Richard Bogren, Gill, Daniel J. | 4/30/2013 8:23:50 PM
For Release On Or After 05/24/13
By Dan Gill
Nearly any plant may be grown outdoors in a container as long as you provide the requirements that the plant needs. Even commonplace plants take on a distinctive quality in containers. You can choose from small-growing evergreen or deciduous trees, shrubs, ground covers, herbaceous perennials and annuals.
Indeed, containers filled with a variety of colorful, compatible plants are all the rage these days. In this planting style, plants are chosen almost as you would select cut flowers for a flower arrangement. The focus is on combining different plant shapes and colorful foliage and flowers in an aesthetically pleasing way.
Besides how they look, other considerations in plant selection include their color, size, shape, texture. The amount of available light where the container is located is the most important factor to take into consideration when selecting plants. Whether the location is sunny or shady, you must choose plants that will thrive in those conditions.
The hardiness of large specimen plants in big containers can be an important factor. Generally, choose hardy plants that can survive winters outside. That way you won’t have to lug large, heavy plants and containers into protected locations when a freeze threatens.
You can use a large variety of manufactured containers and found objects varying in size, material, color, shape and design for plantings. Only your imagination and taste set the limits.
When you want the plants to be the stars, try to use containers that have muted colors and are simple in design because brightly colored and heavily decorated pots will detract from the plantings. In certain settings, however, you may feel more elaborately decorated and brightly colored containers are appropriate.
Choose larger-size containers whenever possible. Small containers are usually out of scale with outdoor landscapes and require more frequent watering.
Make sure the containers you use have adequate drainage holes in the bottom to allow excess water to drain out of the pot when you water. This is critically important.
More than anything else, the soil or potting mix a container needs to drain well yet retain sufficient moisture to promote good plant growth. Make sure you purchase soil mixes specifically labeled “potting soil” or “potting mix” for use in containers. Mixes labeled “topsoil” or “garden soil” are not suitable because they are too heavy and will not drain rapidly enough. For the same reason, soil dug from an outside garden bed is not suitable either.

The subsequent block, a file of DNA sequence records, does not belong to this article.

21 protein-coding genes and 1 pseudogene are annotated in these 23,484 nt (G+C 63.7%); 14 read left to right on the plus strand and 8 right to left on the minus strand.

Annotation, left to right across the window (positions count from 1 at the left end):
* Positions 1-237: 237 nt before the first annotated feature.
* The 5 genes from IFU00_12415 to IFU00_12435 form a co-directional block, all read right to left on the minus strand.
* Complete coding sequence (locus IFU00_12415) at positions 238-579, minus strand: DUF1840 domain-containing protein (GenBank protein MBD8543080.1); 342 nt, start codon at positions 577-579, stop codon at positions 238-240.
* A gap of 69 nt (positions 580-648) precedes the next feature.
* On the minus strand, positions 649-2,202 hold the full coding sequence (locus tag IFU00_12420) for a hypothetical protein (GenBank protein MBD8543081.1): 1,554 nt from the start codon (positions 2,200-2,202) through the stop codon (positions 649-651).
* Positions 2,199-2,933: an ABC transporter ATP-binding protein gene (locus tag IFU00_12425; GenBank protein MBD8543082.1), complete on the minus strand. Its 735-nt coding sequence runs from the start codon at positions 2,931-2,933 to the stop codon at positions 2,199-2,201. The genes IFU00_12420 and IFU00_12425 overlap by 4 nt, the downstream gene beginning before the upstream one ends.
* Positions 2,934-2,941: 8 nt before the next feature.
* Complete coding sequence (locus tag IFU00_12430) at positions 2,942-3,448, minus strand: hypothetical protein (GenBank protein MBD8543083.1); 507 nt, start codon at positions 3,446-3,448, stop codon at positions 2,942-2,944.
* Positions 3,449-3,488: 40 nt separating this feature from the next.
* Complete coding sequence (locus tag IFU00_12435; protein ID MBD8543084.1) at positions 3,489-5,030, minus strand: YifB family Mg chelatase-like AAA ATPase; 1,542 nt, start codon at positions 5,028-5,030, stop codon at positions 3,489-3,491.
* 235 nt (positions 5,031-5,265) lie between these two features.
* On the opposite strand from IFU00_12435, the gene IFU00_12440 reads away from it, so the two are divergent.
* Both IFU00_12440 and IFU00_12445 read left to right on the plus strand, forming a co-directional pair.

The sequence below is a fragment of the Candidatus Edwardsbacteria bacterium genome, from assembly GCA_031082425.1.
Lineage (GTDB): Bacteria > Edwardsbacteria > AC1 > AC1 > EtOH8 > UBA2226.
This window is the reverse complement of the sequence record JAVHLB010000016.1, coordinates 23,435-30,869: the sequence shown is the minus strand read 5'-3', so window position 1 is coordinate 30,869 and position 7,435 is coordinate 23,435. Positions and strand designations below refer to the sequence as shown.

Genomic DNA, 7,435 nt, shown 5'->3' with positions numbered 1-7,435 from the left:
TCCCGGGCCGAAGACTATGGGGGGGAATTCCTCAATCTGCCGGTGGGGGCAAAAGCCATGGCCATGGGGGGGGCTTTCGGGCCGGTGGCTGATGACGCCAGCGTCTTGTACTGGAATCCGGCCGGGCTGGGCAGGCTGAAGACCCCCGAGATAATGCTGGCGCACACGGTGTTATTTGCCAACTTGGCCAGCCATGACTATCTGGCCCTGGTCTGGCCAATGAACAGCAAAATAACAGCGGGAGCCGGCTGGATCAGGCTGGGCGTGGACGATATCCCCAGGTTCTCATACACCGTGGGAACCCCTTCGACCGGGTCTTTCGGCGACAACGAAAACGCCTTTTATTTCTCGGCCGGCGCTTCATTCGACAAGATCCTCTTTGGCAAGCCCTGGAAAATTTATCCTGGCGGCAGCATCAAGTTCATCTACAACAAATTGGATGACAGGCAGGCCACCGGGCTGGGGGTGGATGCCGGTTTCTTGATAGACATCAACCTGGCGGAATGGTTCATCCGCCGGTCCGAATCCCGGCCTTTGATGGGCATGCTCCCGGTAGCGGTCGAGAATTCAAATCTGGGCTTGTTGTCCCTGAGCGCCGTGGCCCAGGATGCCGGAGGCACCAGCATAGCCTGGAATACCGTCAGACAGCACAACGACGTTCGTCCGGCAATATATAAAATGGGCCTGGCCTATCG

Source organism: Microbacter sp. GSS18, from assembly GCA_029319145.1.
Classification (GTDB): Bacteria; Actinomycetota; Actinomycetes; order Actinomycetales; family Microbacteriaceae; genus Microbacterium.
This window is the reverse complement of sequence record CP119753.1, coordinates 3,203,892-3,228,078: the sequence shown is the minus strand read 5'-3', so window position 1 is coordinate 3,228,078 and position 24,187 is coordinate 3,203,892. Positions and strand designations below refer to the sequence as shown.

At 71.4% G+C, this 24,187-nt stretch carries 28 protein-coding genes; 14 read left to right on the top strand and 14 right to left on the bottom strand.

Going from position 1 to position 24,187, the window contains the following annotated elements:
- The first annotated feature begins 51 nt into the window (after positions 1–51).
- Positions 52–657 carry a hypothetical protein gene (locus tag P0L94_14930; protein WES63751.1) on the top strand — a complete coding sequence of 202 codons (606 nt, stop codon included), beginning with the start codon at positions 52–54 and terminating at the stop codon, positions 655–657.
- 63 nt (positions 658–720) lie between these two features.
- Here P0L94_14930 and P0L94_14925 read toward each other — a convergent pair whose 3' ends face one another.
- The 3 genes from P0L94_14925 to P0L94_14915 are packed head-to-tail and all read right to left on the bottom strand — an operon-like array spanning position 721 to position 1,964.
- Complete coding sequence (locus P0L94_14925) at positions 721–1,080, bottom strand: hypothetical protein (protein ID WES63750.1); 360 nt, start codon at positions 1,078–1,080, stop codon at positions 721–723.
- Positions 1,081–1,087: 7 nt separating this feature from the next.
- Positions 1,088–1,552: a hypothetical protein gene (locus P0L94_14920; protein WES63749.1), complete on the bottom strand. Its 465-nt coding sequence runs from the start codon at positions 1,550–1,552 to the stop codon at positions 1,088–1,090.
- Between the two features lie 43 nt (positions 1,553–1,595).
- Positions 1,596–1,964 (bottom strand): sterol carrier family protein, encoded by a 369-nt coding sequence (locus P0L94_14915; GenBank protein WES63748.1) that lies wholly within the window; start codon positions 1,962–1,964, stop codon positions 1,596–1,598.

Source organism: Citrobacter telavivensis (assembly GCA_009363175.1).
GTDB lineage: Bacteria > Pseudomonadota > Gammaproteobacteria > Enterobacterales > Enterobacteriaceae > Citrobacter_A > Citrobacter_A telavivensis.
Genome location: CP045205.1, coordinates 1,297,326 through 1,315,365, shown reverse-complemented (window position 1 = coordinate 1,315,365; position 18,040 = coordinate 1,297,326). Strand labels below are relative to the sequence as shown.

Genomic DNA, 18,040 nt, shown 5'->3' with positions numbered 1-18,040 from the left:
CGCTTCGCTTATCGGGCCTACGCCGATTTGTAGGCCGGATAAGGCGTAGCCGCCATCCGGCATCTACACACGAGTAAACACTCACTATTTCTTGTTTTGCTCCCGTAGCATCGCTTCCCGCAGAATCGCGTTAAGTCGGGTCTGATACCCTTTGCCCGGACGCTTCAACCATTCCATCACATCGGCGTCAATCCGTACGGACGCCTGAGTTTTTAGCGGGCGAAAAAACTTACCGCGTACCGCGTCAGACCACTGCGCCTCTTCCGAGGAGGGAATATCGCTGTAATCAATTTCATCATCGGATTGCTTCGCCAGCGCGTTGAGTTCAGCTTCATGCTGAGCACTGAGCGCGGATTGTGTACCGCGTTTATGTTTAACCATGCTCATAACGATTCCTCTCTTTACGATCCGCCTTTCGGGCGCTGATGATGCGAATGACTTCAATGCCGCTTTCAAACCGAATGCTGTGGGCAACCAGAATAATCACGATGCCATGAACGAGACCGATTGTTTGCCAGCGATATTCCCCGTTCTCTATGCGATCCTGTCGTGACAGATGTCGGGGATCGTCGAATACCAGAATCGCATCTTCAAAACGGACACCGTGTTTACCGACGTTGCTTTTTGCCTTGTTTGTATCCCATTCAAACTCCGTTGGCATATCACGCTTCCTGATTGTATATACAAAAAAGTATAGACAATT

Many potting mixes are composed of peat moss, perlite and vermiculite in varying proportions. Their advantages include excellent drainage, light weight and good water retention. However, they can dry out rapidly and may be hard to rewet when very dry. The main drawback is that they are relatively low in nutrients – a problem easily corrected by the use of slow-release or soluble fertilizers.
Plants growing in containers are far more dependent on you for adequate water than plants growing in the ground. When you water, water generously until water runs out the drainage holes. Water again whenever the potting medium begins to feel dry to the touch or at whatever interval past experience has shown to be appropriate.
Watering frequency will vary depending on the type of plant, time of year, temperature and size of the plant in relation to the size of the container. Avoid allowing your plants to wilt before watering because this can damage the plant and lead to bud drop or leaf drop.
If the potting mix becomes especially dry, it may be difficult to rewet. Apply water until the potting mix absorbs and retains it. To facilitate watering, the top of the soil should be below the pot rim. This is called head space, which provides an area to hold water while it soaks into the medium.
The roots of container-grown plants are growing in a confined space, and constant watering leaches nutrients rapidly from the soil. Because of this, fertilizer applications are generally required more often than for the same plants growing in the ground. An adequate supply of nutrients is especially important when plants are in active growth.
The best choices for fertilizing container plants are either soluble fertilizers or slow-release fertilizers. Soluble fertilizers are easy to apply, especially when you use a hose-end applicator. But they must be applied every two weeks to maintain a constant supply of nutrients. Slow-release fertilizers provide nutrients over several months from one application, which cuts down on labor.Rick Bogren